I have a custom OpenGL-based juce::Component that is a juce::OpenGLRenderer and has its own juce::OpenGLContext. This Component uses custom OpenGL shader programs and is able to successfully render using an OpenGL render thread.
Everything is all well and good, rendering and resizing properly, until I call either of the above methods again, any number of times, either setting them to true or false.
After calling these methods again, and setting them to be true, I would expect to see my component properly rendering again, but instead the GL portion of my component renders as black. The pure JUCE Component’s contained within myOpenGLComponent still render properly, but the custom OpenGL shader program renders as black. In the debugger, the renderOpenGL() callback of my OpenGLRenderer is still being called properly by the OpenGL rendering thread. Initially inspecting some of the variables during rendering, I did not find any NULL objects.
Has anybody had a problem like this with a custom OpenGL-based Component?
I would like to be able to show and hide my OpenGL component as I please.
Note: I am using multiple OpenGLContexts in my JUCE app for different OpenGL components. Maybe this is contributing to the issue?
No answer to your main question, but I’d advise against that and instead use one context for the whole GL rendering work and make use of the glViewport to render to the desired sub-area as you already asked for in a previous thread. The reason behind that is that on least on Windows you’ll see a massive performance drop when running multiple OpenGLContexts from within a single process. Just a friendly heads-up before you start designing something more complex and run into this later
Regarding your main question, are you really only calling these functions or do you anything else that alters the state of your component? Especially when working with transforms and viewports I managed to render my content somewhere offscreen more then once by some miscalculation Maybe you should not only inspect variables for null pointers but also check if there are no other miscalculations. Maybe you want to share a minimal code example that reproduces your issue?
Yeah, on Mac OS X, i had a freeze crash on OpenGL buffer swap using multiple contexts. Best to only have one and add polygons to that when needed. It’ll also be much, much faster. Also, turn off Vsync.
Mhm, I wouldn’t give this as a general advice, this can speed up things, but depending on what kind of content you are drawing, this can also make your drawing look a lot worse. Definitively an option to play around with at some point, but I personally would start with vsync being enabled as default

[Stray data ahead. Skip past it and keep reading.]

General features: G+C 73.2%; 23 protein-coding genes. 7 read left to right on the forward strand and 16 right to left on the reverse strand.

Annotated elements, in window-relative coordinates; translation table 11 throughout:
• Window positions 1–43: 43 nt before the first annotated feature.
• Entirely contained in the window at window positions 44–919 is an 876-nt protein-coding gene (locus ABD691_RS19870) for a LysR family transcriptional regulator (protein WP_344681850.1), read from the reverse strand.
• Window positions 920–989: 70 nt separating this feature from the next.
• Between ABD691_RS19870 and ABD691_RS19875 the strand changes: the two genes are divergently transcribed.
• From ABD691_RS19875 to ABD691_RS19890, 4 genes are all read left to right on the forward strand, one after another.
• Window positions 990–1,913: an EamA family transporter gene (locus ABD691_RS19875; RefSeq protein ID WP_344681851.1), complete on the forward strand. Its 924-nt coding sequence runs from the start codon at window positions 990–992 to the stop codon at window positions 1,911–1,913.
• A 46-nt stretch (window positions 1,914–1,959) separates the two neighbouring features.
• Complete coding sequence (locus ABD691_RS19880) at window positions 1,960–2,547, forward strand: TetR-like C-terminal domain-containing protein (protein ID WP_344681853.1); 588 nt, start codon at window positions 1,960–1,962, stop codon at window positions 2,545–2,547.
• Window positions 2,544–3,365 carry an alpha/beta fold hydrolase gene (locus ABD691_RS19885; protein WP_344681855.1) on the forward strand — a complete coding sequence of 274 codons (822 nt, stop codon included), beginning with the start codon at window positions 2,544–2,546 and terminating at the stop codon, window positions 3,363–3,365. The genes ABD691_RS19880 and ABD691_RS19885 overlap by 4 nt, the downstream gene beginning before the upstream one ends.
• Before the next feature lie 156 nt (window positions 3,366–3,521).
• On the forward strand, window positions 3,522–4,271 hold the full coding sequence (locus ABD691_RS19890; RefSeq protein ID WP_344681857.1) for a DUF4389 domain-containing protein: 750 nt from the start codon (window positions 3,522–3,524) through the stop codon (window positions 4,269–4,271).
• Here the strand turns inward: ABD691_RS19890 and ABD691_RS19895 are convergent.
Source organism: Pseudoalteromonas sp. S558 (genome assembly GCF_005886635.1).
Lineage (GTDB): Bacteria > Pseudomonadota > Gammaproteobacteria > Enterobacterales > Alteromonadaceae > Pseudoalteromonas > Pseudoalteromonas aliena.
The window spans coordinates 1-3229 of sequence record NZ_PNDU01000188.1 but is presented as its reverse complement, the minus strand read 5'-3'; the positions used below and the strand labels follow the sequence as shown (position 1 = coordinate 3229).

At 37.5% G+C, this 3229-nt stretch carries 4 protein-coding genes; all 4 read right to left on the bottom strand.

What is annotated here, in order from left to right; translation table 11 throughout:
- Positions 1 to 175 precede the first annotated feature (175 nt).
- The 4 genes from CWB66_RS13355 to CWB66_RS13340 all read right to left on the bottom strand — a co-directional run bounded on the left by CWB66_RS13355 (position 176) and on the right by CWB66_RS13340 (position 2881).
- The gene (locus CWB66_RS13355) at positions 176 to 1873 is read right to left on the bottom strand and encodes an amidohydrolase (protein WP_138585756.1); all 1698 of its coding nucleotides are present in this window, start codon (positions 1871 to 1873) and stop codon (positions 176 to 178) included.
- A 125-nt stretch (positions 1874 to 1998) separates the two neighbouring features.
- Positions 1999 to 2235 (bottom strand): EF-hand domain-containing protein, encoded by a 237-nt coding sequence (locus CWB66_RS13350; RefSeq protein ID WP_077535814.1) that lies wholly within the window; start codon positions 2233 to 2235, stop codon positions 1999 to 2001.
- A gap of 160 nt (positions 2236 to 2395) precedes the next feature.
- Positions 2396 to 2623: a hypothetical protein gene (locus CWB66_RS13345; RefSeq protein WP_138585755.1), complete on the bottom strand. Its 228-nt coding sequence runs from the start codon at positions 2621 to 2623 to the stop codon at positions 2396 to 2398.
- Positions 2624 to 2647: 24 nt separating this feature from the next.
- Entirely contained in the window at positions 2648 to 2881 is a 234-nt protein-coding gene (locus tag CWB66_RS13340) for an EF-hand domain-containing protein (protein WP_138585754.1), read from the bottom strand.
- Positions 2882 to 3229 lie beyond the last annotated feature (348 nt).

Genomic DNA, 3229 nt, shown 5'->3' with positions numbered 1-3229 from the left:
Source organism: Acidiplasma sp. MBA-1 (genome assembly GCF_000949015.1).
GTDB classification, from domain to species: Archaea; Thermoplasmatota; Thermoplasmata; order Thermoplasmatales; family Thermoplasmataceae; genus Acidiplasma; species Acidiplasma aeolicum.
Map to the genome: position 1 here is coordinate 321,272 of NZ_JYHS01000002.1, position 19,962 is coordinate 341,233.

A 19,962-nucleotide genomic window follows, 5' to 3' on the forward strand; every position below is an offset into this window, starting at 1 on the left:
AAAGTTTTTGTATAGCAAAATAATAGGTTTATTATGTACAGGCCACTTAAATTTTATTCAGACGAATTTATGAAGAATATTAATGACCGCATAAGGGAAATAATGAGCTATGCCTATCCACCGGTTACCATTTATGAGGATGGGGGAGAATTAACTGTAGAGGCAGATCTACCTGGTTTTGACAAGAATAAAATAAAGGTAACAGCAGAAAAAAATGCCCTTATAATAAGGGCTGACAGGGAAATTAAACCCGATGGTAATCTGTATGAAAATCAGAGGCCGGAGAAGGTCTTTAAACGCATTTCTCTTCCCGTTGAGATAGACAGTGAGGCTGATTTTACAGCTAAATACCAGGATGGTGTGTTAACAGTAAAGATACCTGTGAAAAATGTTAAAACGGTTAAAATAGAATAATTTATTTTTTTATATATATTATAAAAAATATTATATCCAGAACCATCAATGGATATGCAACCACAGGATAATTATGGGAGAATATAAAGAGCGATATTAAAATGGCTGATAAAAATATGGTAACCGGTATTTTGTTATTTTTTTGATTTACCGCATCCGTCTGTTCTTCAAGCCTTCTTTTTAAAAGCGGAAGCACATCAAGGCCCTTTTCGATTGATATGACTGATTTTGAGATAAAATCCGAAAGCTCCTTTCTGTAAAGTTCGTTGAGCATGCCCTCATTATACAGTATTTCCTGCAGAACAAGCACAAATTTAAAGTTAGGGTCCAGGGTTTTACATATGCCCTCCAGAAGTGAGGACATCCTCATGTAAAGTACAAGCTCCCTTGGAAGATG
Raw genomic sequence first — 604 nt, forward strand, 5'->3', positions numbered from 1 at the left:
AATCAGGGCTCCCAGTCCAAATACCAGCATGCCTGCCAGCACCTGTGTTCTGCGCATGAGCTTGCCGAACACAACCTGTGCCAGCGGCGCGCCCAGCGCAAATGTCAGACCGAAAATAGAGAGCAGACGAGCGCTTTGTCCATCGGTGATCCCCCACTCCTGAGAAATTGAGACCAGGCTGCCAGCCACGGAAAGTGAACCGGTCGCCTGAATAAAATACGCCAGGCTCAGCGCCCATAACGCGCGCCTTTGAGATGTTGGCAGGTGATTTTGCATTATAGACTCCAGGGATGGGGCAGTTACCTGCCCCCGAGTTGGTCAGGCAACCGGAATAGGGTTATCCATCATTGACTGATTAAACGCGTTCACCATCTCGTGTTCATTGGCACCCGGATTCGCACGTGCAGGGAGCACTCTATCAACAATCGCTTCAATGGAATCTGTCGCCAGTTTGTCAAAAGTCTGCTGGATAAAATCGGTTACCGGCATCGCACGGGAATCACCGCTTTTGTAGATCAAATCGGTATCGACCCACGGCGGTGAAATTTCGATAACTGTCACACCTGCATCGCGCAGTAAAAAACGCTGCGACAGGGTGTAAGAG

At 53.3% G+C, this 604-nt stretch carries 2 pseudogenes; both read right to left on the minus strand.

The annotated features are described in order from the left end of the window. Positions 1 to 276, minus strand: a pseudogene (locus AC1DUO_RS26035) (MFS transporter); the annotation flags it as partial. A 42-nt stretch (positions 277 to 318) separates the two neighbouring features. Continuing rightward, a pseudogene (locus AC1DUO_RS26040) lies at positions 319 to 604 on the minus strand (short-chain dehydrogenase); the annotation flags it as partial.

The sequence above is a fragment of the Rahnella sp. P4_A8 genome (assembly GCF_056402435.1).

Vsync waits are a bad thing here in my experience with Juce. Some hosts , like Cubase, don’t like plugins doing things like that. They used be OK, but not now. I usually resort to rendering on a timer, but not at 60 frames a second.
I will move to a single OpenGLContext due to the issues you all mention. When using a single context, do either of you two use the context to render both regular painted JUCE Components and custom OpenGL-based components? My goal is to render a few custom OpenGL-based components and many regular JUCE components using a single OpenGLContext. Is this possible?
Regarding this thread’s main question of visibility:
I am gonna try to dig into my code more to find the problem. I have written OpenGL Components before that do not exhibit this behavior, so it must be some code I have written causing this. Just wondering if anyone had run into this kind of behavior before and knew a likely cause.
causes a callback to be made to OpenGLRenderer::newOpenGLContextCreated() if shouldBeVisible is set to true, and a callback to be made to OpenGLRenderer::openGLContextClosing() if shouldBeVisible is set to false.
I was unaware that showing/hiding a OpenGLRendererComponent causes these callbacks to be made, as I assumed these callbacks were only made when attaching or detaching the OpenGLContext.
Because of my unawareness, I was not doing proper uniform refreshing in my OpenGLRenderer::newOpenGLContextCreated() method, thus the color uniforms I needed to set for rendering the color of my visualization were not being set, and defaulted to black. This caused my visualization to render as black while still properly showing the overlaid JUCE components.
Essentially, I need to code with the assumption that OpenGLRenderer::newOpenGLContextCreated() is called every time my component is shown and OpenGLRenderer::openGLContextClosing() is called every time my component is hidden.